I received a very comprehensive and constructive feedback that I am satisfied with. Many comments were quite aligned to my own feelings to my works – although I was not always able to phrase them in the right context for myself. I had the chance to have a follow up skype call with my tutor to clarify some topics. I am very glad for her taking the time
My thoughts based on feedback received
- I think I were more successful when I applied a fresh and loose painting approach and interrogated materiality of paint through exploration of texture, transparency, and opacity
- I believe I am more creative when I am not get overwhelmed by huge variety of media or colours. Less is more.
- Work more in paint in my sketchbooks and loose sheets of papers and avoid to ‘over-think’
- Build on at time daring and more convincing pre work in my sketchbook for my larger scale paintings (stretched or others)
- Work more with a loose approach with less planning ahead, a kind of sensing while doing where it goes, to keep a fresh approach. I believe this would allow me also to be more exploratory with paint and surface (e.g P3Ex5)
- Looking more at simplicity
- Exploring more texture, transparency, and opacity with my painting approach
- Not to rely on prep drawings (or not only)
- My tutor suggested me to explore the following subject matters further: Interior, also empty rooms as a mean to show human presence (metaphorically)
- Further exploration of muted and/or broken colour
- Exploration of quick and slow painting approaches (especially in context of figure painting)
- To leverage more my learnings from part 1 and part 2 for the next parts
- Less evaluation of wide options but working more focused in scope of exercises and more time on actually doing painting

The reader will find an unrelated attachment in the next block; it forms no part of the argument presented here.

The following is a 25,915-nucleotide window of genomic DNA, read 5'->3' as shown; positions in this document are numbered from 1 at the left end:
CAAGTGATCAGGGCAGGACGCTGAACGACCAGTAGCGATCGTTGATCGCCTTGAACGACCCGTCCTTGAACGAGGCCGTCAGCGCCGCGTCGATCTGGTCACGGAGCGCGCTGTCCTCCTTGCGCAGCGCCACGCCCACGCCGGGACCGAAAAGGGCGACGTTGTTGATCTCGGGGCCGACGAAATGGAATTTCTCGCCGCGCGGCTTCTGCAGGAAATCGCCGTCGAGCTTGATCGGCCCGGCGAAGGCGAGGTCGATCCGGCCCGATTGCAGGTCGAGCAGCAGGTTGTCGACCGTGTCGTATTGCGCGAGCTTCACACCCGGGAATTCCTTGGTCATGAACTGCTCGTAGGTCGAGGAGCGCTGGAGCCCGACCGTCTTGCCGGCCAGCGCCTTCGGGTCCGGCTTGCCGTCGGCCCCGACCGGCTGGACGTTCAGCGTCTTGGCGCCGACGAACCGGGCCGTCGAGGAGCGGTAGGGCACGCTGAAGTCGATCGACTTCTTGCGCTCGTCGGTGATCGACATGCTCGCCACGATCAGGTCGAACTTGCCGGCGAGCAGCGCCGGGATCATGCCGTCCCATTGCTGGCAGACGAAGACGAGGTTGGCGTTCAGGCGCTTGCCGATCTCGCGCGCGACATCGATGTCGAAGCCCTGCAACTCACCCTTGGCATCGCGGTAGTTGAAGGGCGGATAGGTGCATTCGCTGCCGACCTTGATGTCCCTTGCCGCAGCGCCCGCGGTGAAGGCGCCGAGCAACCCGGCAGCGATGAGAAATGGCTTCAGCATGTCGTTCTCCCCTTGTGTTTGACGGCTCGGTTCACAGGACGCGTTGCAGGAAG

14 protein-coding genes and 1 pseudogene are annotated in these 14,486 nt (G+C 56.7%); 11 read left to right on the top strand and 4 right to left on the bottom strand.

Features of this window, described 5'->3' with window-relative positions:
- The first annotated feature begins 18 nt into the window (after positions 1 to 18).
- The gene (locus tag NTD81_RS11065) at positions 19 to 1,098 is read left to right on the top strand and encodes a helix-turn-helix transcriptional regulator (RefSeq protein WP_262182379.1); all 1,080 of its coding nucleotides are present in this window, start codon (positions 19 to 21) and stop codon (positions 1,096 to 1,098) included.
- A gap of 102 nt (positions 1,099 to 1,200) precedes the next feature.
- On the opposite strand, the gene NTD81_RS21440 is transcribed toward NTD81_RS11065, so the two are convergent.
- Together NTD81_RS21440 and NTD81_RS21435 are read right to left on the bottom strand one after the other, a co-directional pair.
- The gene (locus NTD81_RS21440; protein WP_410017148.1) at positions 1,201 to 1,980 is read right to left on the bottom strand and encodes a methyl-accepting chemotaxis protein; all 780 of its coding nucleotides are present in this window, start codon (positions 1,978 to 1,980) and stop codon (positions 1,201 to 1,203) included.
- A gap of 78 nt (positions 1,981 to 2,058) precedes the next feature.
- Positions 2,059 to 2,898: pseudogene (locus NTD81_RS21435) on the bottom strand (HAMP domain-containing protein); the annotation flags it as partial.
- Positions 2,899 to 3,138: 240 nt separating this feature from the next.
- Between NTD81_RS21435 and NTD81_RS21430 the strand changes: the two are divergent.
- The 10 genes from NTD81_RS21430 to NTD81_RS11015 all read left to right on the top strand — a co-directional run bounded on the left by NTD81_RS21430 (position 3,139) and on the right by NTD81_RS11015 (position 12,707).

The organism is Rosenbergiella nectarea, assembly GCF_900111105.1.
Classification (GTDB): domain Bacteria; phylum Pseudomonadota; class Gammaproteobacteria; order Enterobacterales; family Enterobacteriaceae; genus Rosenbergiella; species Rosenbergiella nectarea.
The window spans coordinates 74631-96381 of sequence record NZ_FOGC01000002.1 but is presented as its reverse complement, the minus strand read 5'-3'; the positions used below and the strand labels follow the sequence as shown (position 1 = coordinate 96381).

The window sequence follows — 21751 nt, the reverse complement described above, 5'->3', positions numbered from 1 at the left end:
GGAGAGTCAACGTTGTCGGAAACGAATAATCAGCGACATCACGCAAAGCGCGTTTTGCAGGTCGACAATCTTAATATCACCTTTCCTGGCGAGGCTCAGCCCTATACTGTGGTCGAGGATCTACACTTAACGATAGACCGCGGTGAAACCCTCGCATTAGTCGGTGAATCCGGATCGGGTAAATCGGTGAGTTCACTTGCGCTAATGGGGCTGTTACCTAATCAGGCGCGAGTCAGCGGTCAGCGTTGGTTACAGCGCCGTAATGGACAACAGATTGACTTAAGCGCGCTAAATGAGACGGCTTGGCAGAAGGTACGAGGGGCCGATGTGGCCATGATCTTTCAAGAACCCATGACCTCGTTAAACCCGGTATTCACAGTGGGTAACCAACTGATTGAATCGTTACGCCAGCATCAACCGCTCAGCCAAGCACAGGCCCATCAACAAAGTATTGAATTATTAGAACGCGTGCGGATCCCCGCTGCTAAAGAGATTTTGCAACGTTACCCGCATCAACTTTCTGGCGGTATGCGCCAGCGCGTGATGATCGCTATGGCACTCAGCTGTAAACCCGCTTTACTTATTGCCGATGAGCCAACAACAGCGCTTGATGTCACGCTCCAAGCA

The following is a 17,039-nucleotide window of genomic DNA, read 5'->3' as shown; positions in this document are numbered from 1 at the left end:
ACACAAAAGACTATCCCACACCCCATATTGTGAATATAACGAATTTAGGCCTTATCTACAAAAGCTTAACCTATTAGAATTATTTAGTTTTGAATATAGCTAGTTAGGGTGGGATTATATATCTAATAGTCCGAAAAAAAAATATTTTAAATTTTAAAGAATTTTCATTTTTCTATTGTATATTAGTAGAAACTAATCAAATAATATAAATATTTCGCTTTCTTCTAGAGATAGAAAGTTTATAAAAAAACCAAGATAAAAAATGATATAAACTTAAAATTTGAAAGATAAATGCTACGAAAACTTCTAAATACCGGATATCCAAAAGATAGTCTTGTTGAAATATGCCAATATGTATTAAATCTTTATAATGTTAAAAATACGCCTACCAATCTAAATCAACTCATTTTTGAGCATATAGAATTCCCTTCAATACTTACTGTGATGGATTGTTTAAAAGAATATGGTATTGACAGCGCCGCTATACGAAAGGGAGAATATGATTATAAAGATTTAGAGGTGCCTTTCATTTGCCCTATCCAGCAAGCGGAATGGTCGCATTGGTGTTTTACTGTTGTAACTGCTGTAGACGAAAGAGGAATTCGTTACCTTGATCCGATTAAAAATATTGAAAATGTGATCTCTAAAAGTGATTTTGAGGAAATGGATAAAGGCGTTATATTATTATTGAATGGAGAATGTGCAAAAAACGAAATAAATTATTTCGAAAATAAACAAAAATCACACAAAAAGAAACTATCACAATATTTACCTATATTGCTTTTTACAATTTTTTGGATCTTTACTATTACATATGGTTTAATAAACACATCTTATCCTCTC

- Elaborate visual effects of space that allows the observer to ‘enter the painting‘ (see sketchbook #4 – p.37)
- Keeping my curiosity high during the painting process – as this avoids creation of rather deprived paintings
My tutor suggested as contextual research:
- Black and muted dark painting: besides applying several washes or a mix of e.g. umbra and blue (what I did in part 1): Mark Rothko, Walter Sickert, Louise Wallace, Lynette Yiadom-Boakye
- Muted light paintings (white): Gwen John, Euan Uglow
- Depicting texture in paint: Richard Diebenkorn, Edouard Vuillard
- Tools: Jasper Johns, Lisa Milroy
- Interior: Johannes Vermeer, Francis Bacon, Edouard Vuillard, Pierre Bonnard, Gwen John
- Elaborate further Luminosity (as done partly in my sketchbook #1): Kaye Donachie, Pierre Bonnard
- More graphic exploration of positive negative shapes into colour translation (my sketchbook #4 – p37) : Euan Uglow
- Suggested reading: John Ruskin ‘Elements for Drawing – letter 3′
Comment on life painting:
Life drawing/painting class: I did attend one from Aug 2015 till Feb 2016. I have to see how I can get hold of a model in Switzerland. Otherwise more self-portraits? Or photographs?
I embarked on a parallel project for myself: ‘Daily Self-Portraits’ . With that I will use myself as a subject matter for fresh, experimental, and loose exploratory painting approaches. I will keep this at least till assignment 3. Available at: http://ocapainting1.stefanschaffeld.com/?cat=64
Summary of feedback report:
My strong points:
- Most successful paintings from part 2 (in that order):
– P3Ex5 ‘Still life – colour and mood’: technically a mature study, fluid handling, exploration of texture and transparency and opacity, building on part 1, successful emotive visualization ‘dreamlike’